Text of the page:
Yesterday I decapitated three shriveled-up old artichokes in my garden. They'd tried to make a go of it in mid-winter - defiant, but not triumphant. Although the new season's heads are coming through... We'll be able to eat them before Christmas! L, C xx

  8. Thanks for your thoughts, Dinah - my internet has been oh-so-slow lately, making meandering difficult, but I visited your blog again last night... love it! Love your wit and humour, the light in your voice.

  9. John, thanks - as Mum says, 'he's a tough old bird.'

    Your Irish 'Da' gets me in my belly, no matter whether I read it or hear it spoken. Somehow I can't imagine it being a name yelled in anger. As titles go, it's got to be one of the most endearing.

    Art-I-choke?! Are you not partial to these handsome thistles, John? ; )

  10. Dear Elisabeth - Neruda has written a number of poems 'to' things... salt, tomatoes, the artichoke, maize, a large tuna in a market (yes!), a chestnut on the ground - and others. They're amongst my favourite of his poems. You can find them here...

    Thank you for your wishes for my father's good health. He's progressing well and should be home within the next 48 hours. Amazing, really. As Mum says, he's like an old car that's been kitted out with new spare parts, good to go for a long stretch yet.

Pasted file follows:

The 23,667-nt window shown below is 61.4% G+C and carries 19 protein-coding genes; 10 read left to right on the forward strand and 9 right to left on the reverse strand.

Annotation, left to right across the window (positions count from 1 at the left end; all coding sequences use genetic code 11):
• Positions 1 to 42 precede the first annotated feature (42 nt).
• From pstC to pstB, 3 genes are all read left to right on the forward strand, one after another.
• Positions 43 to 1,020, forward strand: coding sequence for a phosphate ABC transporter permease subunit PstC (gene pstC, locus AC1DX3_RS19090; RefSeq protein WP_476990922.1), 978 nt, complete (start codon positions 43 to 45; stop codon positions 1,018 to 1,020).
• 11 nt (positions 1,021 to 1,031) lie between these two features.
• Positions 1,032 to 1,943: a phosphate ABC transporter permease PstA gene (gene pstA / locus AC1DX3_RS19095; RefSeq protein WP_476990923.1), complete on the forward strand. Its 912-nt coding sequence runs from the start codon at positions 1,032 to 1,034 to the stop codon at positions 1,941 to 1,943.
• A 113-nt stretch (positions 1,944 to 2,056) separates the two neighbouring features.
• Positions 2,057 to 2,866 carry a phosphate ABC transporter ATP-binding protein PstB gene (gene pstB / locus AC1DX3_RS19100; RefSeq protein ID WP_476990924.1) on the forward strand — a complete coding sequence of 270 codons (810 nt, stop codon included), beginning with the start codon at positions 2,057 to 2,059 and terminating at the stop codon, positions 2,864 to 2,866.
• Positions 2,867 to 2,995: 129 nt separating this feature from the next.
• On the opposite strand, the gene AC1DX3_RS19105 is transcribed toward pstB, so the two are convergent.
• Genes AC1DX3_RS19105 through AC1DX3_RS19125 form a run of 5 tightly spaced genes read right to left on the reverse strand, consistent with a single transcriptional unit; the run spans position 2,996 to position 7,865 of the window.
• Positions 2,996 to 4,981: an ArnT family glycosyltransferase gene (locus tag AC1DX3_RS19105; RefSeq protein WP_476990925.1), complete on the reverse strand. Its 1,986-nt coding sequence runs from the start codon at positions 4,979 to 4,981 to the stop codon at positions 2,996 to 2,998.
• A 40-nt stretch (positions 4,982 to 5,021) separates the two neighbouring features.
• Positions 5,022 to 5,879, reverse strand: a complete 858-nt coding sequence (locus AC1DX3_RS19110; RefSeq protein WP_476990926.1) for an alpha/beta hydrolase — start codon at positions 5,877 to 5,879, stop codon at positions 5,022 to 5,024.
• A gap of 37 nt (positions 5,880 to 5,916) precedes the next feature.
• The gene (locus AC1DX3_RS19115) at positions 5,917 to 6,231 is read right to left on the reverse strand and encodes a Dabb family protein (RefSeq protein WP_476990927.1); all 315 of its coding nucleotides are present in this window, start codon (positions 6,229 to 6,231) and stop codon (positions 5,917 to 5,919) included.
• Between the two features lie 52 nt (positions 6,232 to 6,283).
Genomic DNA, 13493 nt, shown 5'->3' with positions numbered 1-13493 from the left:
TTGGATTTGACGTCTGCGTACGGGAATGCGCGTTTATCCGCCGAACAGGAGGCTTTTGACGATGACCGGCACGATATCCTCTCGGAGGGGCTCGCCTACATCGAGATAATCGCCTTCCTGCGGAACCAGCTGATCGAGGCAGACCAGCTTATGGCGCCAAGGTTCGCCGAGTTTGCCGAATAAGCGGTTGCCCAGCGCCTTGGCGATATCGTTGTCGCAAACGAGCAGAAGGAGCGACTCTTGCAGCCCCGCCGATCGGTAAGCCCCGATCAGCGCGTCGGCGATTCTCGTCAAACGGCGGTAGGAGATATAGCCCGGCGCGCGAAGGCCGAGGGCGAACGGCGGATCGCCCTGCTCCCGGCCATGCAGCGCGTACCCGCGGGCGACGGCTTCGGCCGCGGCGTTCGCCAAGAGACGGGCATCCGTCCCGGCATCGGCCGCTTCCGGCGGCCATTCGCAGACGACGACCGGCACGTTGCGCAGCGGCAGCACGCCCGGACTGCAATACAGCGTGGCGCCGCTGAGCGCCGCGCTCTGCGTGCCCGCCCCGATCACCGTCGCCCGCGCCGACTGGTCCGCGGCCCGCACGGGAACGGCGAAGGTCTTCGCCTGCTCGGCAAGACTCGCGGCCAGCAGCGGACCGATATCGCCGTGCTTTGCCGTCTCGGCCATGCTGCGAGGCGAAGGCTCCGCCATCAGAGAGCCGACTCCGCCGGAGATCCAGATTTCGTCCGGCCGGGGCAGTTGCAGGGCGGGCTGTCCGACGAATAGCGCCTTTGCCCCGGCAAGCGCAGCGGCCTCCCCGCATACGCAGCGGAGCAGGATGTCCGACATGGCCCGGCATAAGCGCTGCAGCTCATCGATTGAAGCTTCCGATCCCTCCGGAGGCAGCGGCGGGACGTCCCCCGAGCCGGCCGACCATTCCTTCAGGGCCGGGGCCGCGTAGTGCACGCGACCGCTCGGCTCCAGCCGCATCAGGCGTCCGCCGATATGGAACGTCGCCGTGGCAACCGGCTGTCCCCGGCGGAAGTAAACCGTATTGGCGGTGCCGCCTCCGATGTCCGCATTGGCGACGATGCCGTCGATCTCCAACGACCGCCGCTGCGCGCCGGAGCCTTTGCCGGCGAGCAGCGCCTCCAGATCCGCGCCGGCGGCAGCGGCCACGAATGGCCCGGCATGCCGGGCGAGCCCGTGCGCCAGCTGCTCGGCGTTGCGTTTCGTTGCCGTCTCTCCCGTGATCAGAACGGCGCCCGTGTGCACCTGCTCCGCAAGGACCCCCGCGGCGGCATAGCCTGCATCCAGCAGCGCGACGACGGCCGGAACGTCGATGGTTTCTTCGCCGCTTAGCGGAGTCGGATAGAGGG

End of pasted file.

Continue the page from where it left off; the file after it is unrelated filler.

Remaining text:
Enjoy your weekend in Sydney; I imagine you striding the hills in red, giving those demons behind your tonsils a thoroughly good talking to (up, up and out with them! if it's any consolation, I have them, too... we can't let them get the better of us?). Love to you, Claire.

  11. A welcome report; I am a fool for a good outcome. My best to you and all family in England, with and without teeth. Ah, Neruda and the artichoke and the age-old question of the thoughts of other organic forms.

  12. So glad to hear all is well, dear Claire.

  13. Thanks for checking in, Marylinn and Rachel. Dad's home now and Mum's having a hard time keeping him quiet! 'He's a tough old bird', is what she says!